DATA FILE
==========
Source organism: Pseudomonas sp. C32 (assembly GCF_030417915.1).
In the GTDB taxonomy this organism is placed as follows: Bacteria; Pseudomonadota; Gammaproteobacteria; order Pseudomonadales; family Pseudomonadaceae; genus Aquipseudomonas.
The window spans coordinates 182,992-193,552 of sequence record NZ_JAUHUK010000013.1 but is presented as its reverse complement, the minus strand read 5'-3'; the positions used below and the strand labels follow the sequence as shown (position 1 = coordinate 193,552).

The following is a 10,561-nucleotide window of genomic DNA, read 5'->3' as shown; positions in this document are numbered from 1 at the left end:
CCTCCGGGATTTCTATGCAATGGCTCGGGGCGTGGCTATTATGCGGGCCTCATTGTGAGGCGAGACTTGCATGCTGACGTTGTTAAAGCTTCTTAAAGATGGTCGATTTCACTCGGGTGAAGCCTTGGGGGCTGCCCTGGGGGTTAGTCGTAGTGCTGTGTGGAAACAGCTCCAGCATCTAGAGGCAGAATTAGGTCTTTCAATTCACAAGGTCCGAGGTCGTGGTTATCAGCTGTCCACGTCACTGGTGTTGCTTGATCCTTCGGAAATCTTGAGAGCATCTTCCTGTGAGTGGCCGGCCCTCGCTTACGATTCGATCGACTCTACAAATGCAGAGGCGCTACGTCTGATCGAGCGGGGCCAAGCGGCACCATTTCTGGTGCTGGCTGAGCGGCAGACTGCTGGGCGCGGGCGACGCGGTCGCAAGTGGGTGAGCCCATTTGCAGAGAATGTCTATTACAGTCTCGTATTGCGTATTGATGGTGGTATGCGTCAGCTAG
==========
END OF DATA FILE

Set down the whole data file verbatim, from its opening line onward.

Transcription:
Source organism: Pseudomonas sp. C32 (assembly GCF_030417915.1).
In the GTDB taxonomy this organism is placed as follows: Bacteria; Pseudomonadota; Gammaproteobacteria; order Pseudomonadales; family Pseudomonadaceae; genus Aquipseudomonas.
The window spans coordinates 182,992-193,552 of sequence record NZ_JAUHUK010000013.1 but is presented as its reverse complement, the minus strand read 5'-3'; the positions used below and the strand labels follow the sequence as shown (position 1 = coordinate 193,552).

The following is a 10,561-nucleotide window of genomic DNA, read 5'->3' as shown; positions in this document are numbered from 1 at the left end:
CCTCCGGGATTTCTATGCAATGGCTCGGGGCGTGGCTATTATGCGGGCCTCATTGTGAGGCGAGACTTGCATGCTGACGTTGTTAAAGCTTCTTAAAGATGGTCGATTTCACTCGGGTGAAGCCTTGGGGGCTGCCCTGGGGGTTAGTCGTAGTGCTGTGTGGAAACAGCTCCAGCATCTAGAGGCAGAATTAGGTCTTTCAATTCACAAGGTCCGAGGTCGTGGTTATCAGCTGTCCACGTCACTGGTGTTGCTTGATCCTTCGGAAATCTTGAGAGCATCTTCCTGTGAGTGGCCGGCCCTCGCTTACGATTCGATCGACTCTACAAATGCAGAGGCGCTACGTCTGATCGAGCGGGGCCAAGCGGCACCATTTCTGGTGCTGGCTGAGCGGCAGACTGCTGGGCGCGGGCGACGCGGTCGCAAGTGGGTGAGCCCATTTGCAGAGAATGTCTATTACAGTCTCGTATTGCGTATTGATGGTGGTATGCGTCAGCTAG